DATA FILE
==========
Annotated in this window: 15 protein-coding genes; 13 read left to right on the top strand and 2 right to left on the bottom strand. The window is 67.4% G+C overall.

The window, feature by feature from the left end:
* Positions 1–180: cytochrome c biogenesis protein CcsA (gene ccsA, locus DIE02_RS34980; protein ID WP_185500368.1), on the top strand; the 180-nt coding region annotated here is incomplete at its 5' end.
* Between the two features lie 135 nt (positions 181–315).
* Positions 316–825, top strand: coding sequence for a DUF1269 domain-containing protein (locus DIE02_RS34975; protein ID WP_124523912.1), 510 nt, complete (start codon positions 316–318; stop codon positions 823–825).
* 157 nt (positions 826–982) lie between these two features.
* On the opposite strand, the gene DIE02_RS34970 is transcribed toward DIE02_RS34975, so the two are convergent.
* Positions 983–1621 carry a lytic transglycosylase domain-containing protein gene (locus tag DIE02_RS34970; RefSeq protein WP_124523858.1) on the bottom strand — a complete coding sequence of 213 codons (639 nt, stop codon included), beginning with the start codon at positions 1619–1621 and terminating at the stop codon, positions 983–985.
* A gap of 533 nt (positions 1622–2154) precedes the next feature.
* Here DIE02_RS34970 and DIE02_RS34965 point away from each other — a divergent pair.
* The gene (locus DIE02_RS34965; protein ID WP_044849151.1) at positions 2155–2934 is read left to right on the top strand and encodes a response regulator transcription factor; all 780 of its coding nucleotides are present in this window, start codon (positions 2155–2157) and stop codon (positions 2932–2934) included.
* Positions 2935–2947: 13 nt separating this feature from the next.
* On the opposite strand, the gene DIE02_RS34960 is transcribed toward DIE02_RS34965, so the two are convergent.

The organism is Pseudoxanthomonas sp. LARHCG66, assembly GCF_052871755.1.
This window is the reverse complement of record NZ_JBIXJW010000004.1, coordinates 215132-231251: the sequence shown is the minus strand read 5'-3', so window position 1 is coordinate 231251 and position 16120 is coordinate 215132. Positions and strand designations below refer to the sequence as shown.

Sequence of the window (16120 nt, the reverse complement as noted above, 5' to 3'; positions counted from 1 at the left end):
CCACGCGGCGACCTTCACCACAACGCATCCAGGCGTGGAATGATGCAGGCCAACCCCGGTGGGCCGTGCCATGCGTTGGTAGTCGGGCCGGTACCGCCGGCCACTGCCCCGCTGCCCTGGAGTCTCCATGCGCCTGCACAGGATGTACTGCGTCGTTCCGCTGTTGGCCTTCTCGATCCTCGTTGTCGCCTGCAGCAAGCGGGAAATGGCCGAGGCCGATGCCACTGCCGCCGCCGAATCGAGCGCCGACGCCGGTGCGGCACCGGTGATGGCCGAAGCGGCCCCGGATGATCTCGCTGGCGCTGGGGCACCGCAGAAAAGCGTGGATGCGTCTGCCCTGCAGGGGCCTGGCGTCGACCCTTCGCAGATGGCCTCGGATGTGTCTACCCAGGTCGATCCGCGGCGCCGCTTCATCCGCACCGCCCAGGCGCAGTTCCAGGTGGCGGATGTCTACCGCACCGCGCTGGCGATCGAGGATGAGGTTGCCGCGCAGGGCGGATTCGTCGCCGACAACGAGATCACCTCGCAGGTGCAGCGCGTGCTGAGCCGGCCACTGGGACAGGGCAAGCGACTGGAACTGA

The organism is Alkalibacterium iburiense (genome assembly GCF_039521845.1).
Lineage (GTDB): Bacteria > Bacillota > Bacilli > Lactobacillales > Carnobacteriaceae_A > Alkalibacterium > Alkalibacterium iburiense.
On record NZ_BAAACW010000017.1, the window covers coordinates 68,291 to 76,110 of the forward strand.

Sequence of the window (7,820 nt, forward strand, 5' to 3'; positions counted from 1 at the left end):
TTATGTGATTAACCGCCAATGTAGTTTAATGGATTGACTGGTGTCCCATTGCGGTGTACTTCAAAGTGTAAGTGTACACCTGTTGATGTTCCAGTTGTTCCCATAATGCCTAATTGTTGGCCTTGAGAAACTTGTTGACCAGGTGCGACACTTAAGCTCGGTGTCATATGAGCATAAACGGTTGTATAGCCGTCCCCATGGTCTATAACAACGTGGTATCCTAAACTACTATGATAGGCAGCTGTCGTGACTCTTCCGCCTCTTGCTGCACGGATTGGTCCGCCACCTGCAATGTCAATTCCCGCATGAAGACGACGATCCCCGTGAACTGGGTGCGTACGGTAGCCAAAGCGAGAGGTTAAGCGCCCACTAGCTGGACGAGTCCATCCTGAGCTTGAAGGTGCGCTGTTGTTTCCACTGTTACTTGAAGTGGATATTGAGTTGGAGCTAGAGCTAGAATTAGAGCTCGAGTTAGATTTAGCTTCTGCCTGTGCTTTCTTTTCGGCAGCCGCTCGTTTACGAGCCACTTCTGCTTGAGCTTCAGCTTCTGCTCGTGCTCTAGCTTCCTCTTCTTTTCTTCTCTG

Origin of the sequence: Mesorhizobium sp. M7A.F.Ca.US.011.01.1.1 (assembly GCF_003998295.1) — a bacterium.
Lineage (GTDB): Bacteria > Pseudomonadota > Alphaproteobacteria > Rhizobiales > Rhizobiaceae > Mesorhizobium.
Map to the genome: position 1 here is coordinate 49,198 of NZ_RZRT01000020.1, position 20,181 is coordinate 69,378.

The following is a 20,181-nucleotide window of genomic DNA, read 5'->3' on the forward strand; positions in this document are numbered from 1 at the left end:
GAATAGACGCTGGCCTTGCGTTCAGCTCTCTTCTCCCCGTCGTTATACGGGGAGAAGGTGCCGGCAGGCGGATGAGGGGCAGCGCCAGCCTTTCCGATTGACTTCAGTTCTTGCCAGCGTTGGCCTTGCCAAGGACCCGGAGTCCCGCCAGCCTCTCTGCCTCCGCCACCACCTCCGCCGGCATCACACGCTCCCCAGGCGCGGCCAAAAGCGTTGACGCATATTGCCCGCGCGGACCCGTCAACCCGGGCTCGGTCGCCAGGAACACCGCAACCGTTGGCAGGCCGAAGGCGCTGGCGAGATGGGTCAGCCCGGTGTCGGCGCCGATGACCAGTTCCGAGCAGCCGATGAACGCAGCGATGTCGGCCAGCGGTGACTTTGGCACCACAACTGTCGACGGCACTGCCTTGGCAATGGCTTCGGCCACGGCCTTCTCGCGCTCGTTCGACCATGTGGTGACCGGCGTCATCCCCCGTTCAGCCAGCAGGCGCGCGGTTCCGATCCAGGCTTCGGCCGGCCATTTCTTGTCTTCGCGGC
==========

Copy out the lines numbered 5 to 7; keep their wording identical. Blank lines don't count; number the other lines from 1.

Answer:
* Positions 316–825, top strand: coding sequence for a DUF1269 domain-containing protein (locus DIE02_RS34975; protein ID WP_124523912.1), 510 nt, complete (start codon positions 316–318; stop codon positions 823–825).
* 157 nt (positions 826–982) lie between these two features.
* On the opposite strand, the gene DIE02_RS34970 is transcribed toward DIE02_RS34975, so the two are convergent.